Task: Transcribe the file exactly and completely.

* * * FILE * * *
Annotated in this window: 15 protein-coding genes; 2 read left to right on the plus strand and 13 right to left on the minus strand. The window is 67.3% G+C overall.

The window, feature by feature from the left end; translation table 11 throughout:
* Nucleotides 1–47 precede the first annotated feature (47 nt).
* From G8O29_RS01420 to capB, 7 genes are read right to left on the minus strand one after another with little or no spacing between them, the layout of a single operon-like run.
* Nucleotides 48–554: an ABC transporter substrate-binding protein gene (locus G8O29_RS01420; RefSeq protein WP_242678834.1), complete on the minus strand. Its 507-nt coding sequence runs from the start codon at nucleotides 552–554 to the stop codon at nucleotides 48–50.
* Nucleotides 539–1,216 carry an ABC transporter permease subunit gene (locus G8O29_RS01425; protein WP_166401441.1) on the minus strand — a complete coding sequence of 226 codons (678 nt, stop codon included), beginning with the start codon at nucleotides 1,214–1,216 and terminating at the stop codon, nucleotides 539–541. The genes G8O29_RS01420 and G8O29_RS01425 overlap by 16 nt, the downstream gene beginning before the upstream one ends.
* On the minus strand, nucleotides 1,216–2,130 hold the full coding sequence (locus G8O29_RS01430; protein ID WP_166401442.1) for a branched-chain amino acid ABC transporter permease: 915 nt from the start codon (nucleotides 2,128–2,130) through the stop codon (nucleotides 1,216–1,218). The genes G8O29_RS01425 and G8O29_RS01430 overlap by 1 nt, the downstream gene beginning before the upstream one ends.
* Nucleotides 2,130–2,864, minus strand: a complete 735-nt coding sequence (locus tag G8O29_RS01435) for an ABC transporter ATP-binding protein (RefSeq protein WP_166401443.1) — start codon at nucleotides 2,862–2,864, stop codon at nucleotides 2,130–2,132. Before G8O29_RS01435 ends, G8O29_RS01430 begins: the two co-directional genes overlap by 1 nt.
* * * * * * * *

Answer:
Annotated in this window: 15 protein-coding genes; 2 read left to right on the plus strand and 13 right to left on the minus strand. The window is 67.3% G+C overall.

The window, feature by feature from the left end; translation table 11 throughout:
* Nucleotides 1–47 precede the first annotated feature (47 nt).
* From G8O29_RS01420 to capB, 7 genes are read right to left on the minus strand one after another with little or no spacing between them, the layout of a single operon-like run.
* Nucleotides 48–554: an ABC transporter substrate-binding protein gene (locus G8O29_RS01420; RefSeq protein WP_242678834.1), complete on the minus strand. Its 507-nt coding sequence runs from the start codon at nucleotides 552–554 to the stop codon at nucleotides 48–50.
* Nucleotides 539–1,216 carry an ABC transporter permease subunit gene (locus G8O29_RS01425; protein WP_166401441.1) on the minus strand — a complete coding sequence of 226 codons (678 nt, stop codon included), beginning with the start codon at nucleotides 1,214–1,216 and terminating at the stop codon, nucleotides 539–541. The genes G8O29_RS01420 and G8O29_RS01425 overlap by 16 nt, the downstream gene beginning before the upstream one ends.
* On the minus strand, nucleotides 1,216–2,130 hold the full coding sequence (locus G8O29_RS01430; protein ID WP_166401442.1) for a branched-chain amino acid ABC transporter permease: 915 nt from the start codon (nucleotides 2,128–2,130) through the stop codon (nucleotides 1,216–1,218). The genes G8O29_RS01425 and G8O29_RS01430 overlap by 1 nt, the downstream gene beginning before the upstream one ends.
* Nucleotides 2,130–2,864, minus strand: a complete 735-nt coding sequence (locus tag G8O29_RS01435) for an ABC transporter ATP-binding protein (RefSeq protein WP_166401443.1) — start codon at nucleotides 2,862–2,864, stop codon at nucleotides 2,130–2,132. Before G8O29_RS01435 ends, G8O29_RS01430 begins: the two co-directional genes overlap by 1 nt.